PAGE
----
# 3 – Discretization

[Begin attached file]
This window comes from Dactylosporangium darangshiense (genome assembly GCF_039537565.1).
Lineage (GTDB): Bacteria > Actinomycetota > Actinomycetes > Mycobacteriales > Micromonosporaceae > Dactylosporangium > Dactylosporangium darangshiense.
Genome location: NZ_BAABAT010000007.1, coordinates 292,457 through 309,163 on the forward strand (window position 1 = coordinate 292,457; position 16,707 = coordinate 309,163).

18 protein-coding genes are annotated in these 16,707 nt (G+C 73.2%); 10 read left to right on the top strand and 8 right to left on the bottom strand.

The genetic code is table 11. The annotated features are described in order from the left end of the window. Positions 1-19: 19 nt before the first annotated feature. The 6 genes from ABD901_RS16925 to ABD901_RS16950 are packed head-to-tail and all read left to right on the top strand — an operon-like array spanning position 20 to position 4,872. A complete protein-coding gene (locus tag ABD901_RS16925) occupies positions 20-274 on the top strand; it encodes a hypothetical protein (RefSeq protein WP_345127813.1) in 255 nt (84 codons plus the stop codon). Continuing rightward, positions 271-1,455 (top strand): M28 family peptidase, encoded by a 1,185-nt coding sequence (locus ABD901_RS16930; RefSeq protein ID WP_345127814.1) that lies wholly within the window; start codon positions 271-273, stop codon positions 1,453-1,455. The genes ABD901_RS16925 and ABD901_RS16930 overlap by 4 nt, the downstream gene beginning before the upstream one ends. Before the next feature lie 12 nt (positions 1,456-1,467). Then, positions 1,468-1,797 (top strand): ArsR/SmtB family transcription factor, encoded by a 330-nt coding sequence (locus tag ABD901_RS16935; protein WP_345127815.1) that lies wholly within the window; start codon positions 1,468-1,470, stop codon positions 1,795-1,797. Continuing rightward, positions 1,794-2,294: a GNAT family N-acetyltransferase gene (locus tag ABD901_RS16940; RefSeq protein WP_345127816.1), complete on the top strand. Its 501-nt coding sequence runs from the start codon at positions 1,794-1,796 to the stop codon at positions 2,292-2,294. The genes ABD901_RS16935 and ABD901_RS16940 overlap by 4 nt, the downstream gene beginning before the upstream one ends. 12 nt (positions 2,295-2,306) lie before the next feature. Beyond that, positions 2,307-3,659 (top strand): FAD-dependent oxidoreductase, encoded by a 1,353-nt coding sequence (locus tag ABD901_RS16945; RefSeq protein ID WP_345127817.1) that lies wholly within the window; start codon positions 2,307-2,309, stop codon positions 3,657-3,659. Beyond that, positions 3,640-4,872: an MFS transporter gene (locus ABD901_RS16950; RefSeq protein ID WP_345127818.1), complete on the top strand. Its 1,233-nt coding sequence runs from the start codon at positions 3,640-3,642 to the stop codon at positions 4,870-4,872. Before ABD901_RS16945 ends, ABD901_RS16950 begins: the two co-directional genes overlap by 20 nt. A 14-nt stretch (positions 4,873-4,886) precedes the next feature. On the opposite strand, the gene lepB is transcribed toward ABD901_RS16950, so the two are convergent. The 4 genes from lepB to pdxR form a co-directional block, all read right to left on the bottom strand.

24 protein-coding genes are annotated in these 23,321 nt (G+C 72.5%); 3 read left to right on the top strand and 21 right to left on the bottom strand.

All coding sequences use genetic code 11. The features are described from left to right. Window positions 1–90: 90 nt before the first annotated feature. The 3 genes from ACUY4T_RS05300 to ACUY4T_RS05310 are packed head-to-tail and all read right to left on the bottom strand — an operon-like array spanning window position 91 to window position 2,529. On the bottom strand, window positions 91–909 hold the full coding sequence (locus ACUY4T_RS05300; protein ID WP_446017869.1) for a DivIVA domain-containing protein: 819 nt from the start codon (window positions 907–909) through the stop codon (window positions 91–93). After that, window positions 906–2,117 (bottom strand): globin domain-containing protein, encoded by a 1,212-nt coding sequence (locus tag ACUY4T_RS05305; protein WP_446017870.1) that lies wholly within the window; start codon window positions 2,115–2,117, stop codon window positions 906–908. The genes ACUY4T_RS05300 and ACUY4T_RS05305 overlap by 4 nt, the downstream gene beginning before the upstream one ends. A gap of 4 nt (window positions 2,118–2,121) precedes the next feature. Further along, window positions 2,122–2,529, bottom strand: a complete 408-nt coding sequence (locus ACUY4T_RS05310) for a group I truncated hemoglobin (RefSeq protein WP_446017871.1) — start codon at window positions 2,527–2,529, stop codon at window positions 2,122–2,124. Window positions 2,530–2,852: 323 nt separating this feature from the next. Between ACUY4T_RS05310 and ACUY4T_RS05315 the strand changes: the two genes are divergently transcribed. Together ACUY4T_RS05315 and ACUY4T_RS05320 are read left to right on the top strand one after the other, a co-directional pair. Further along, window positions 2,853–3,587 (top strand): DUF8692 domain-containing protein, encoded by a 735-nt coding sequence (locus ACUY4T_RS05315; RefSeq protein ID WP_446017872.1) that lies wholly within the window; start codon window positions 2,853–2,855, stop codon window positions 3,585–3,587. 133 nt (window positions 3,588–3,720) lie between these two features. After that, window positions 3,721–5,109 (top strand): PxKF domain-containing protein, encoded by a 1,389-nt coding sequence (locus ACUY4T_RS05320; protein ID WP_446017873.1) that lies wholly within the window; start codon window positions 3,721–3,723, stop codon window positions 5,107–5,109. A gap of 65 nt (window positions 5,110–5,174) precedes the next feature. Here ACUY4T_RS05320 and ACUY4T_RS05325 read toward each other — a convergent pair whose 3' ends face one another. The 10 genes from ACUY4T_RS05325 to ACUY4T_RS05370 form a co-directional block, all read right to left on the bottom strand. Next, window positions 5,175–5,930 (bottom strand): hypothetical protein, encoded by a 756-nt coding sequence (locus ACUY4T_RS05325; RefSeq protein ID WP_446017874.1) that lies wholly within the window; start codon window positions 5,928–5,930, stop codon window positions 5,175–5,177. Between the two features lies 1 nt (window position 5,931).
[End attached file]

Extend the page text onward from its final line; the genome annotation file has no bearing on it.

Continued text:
As the name suggests, discretization is basically converting a continuous space into a discrete one. Remember our continuous vacuum cleaner world? All we’re saying is let’s bring back a grid structure with discrete positions identified. Note that we’re not really forcing our agent to be in exactly the center of these positions. Since the underlying world is continuous, we don’t have control over that. But in our representation of the state space, we only identify certain positions as relevant. For instance, whether the robot is at 3.1, 2.4, or 2.9, 1.8, we can round that off to three, two. Yes, this will almost always be a little incorrect, but for some environments, discretizing the state-space can work out very well. It enables us to use existing algorithms with little, or no modification. Actions can be discretized as well. For example, angles can be divided into whole degrees, or even 90 degrees increments, if appropriate. Now, let’s imagine there are objects in this discretized world, obstacles that the robot may need to avoid. With our grid representation, all we can do is mark off the cells where an object is present, even by a little. This is known as an occupancy grid. But our choice of discretization may lead the agent into thinking, there is no path across these obstacles to reach some desired locations. Instead, if we could vary the grid according to these obstacles, then we could open up a feasible path for the agent. An alternate approach would be to divide up the grid into smaller cells where required. It would still be an approximation. But it’ll allow us to allocate more of our state representation to where it matters. Better than dividing the entire state space into finer cells, which may increase the total number of states, and in turn, the time needed to compute value functions. If you’re familiar with binary space partitioning, or quad trees, this is exactly the same idea. Now, you may be wondering. This sort of discretization makes sense in spacial domains like gridworlds. But what about other state spaces? Let’s change gears and look at a different domain. Most cars these days have automatic transmission. Have you ever wondered how the car decides to pick what gear to switch to, and when? Here’s a simplified plot of how fuel consumption varies with speed for different gears in a typical car. Let’s assume that our state only consists of the vehicle speed, and which gear we are in. And our reward is inversely proportional to fuel consumption. The actions available to our agent are essentially switching up, or down. Now, although speed is a continuous value, it can be discretized into ranges, such that a single gear is the most optimal in each range. Note that these ranges can be of different lengths, that is, the discretization is non-uniform. If there were other dimensions to the state-space such as throttle position, then they could be subdivided non-uniformly as well.